All pet diseases are best caught early. Early detection ensures that your dog gets the proper treatment right away to help the body heal and overcome illness. Sometimes, treatment is able to cure the ailment; in other cases, it can at least prevent the disease from worsening.
One canine disease that it is absolutely critical to detect early on is liver disease. The liver is your dog’s second-largest organ, and it performs over 1,500 functions on a daily basis. Without the liver, your dog’s body could not stay alive and well!
Because liver disease can be so dangerous, dog owners should know the early and the late signs of the disease, as well as the potential problems associated with it, to ensure their pet lives a long and happy life.
The dangers of liver disease
The liver is sometimes an overlooked organ in pets when, really, the liver is absolutely essential to daily function! Your dog’s liver does many things. It detoxifies blood and removes wastes and toxins from the body. It processes medications and metabolizes energy sources. It aids in digestion, it regulates hormones, and it even stores and releases vital vitamins and nutrients. Without all of these things, the other important parts of a dog’s body would begin to shut down!
Liver disease is when the liver becomes damaged, either acutely through toxic poisoning or chronically over time through exposure to toxins and free radicals. This damage can cause the liver to work ineffectively or stop operating altogether. The liver is able to repair itself when damage occurs, but too much damage may become irreversible over time.
Liver disease is more common in older dogs and can come about merely because of age. It may also be caused by fatty liver, excess medications, environmental toxins and other diseases like diabetes and infections.
When liver damage becomes so severe that the liver cannot repair itself, there is very little dog owners to do to help their furry friends. End-stage liver disease, or liver failure, is the worst possible outcome. Fortunately, this can be prevented through preventative measures and the early identification of symptoms.
Early detection is critical: What to look for
Early identification of liver disease in dogs can provide the best opportunity to help your pet repair their liver or stall the progression of the disease. Catching signs early can give your dog the best chance at a long, healthy life.
There are many early signs of liver disease in dogs. The unfortunate thing about these signs is that they are common in a wide range of illnesses. This is why reporting signs of illness—no matter how minor—to the vet is extremely important. This also speaks to the importance of yearly vet visits for pets. Your vet can pick up on minor signs of illness much more easily and investigate their causes if they suspect something is wrong.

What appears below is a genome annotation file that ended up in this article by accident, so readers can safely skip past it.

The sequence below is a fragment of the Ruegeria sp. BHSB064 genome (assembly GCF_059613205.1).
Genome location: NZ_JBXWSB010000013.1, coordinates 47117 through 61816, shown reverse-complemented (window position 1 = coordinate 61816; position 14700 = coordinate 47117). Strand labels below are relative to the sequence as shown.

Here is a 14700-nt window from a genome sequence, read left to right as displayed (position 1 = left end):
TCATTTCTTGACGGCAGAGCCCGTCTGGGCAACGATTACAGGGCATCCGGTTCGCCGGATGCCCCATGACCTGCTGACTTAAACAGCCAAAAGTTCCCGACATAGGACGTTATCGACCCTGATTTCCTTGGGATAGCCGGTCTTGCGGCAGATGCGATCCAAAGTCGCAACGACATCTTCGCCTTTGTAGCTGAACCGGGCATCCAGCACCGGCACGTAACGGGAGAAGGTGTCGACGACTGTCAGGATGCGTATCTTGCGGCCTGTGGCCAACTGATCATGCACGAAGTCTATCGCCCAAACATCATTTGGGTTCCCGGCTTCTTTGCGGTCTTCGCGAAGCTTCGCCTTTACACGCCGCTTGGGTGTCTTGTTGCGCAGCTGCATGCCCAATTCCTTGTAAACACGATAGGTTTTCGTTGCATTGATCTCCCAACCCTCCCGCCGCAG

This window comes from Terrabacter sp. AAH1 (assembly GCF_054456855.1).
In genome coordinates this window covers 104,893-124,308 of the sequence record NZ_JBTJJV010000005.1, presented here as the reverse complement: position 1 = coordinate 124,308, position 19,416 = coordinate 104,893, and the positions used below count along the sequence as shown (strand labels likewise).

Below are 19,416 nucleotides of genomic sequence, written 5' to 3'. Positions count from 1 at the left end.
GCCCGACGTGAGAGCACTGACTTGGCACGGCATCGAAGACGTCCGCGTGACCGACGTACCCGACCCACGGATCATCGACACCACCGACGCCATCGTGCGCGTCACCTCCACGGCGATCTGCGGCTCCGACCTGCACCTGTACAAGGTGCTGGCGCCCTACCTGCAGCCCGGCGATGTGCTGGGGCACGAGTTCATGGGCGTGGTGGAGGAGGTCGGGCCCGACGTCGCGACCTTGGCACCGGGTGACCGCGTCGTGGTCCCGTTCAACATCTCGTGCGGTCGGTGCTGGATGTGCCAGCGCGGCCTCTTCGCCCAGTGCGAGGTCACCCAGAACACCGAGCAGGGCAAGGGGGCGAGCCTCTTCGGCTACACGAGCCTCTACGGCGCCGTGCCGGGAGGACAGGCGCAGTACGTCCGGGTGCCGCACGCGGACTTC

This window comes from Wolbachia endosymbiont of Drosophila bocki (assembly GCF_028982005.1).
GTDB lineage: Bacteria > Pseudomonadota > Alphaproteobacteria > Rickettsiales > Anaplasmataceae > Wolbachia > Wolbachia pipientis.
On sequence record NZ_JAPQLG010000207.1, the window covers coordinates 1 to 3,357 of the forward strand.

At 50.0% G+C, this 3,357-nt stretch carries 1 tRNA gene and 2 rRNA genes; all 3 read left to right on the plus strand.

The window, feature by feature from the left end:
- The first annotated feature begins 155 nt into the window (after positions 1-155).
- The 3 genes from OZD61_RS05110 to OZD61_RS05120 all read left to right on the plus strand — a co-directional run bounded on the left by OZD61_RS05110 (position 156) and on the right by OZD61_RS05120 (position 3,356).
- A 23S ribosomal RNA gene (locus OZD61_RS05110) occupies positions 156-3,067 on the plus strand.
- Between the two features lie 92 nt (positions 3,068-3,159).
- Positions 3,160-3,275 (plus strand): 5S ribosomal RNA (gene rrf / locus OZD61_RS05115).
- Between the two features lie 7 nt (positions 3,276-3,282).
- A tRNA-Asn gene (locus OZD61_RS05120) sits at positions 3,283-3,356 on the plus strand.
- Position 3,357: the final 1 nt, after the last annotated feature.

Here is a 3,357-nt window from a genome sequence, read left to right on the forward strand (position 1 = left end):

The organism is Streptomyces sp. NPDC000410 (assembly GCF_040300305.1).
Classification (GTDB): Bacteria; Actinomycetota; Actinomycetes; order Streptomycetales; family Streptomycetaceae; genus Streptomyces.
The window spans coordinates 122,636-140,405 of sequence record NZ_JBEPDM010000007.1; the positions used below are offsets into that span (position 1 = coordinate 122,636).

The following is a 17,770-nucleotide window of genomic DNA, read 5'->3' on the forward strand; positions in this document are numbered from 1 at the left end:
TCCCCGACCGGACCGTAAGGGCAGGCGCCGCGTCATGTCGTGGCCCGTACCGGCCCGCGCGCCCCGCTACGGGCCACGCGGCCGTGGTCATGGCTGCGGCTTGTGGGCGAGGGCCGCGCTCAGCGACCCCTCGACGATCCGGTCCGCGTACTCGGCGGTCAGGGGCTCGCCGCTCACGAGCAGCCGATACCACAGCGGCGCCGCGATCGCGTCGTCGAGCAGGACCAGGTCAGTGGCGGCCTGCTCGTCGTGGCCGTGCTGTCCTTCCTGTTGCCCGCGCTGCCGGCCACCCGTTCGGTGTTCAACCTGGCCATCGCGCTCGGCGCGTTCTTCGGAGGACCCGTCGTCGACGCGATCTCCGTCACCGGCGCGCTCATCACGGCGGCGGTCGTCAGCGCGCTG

Early signs of canine liver disease may include:
- Eye discharge
- Sinus problems
- Dark-colored urine
- Gastrointestinal distress
- Loss of appetite
- Brittle nails
As liver disease progresses and the liver becomes more and more damaged, more signs of the disease are likely to appear in your pup. One of the most common is jaundice, or the yellowing of the eyes, skin and gums.
Other symptoms may include:
- Weight loss
- Blood in the urine or feces
- Increased thirst
- Increased urination
- Poor coat quality
- Changes in behavior, like aggression or depression
Possible treatments for liver disease in dogs
The possible treatments available for liver disease will ultimately depend on the extent of the liver damage, or how early the disease was caught, and the underlying cause of the damage itself.
In the early stages of liver disease, dietary changes may be useful in ensuring your pet gets all the nutrients they need while avoiding excess fats. Additionally, if your dog is on a lot of medications to treat other health ailments, providing them with milk thistle supplements can help support the liver and make it easier for the body to remove toxins and waste. Using natural alternatives to medication in any situation possible may also help reduce the toxin load put on the liver. These forms of treatment can provide the liver time to heal while minimizing future damage.
Other medications may be necessary in the later stages of liver disease to ensure the liver functions properly.
In general, early treatment provides your pet with the best prognosis. With close monitoring and supplements, medications or other treatments, your pet can go on to live many more years with their condition.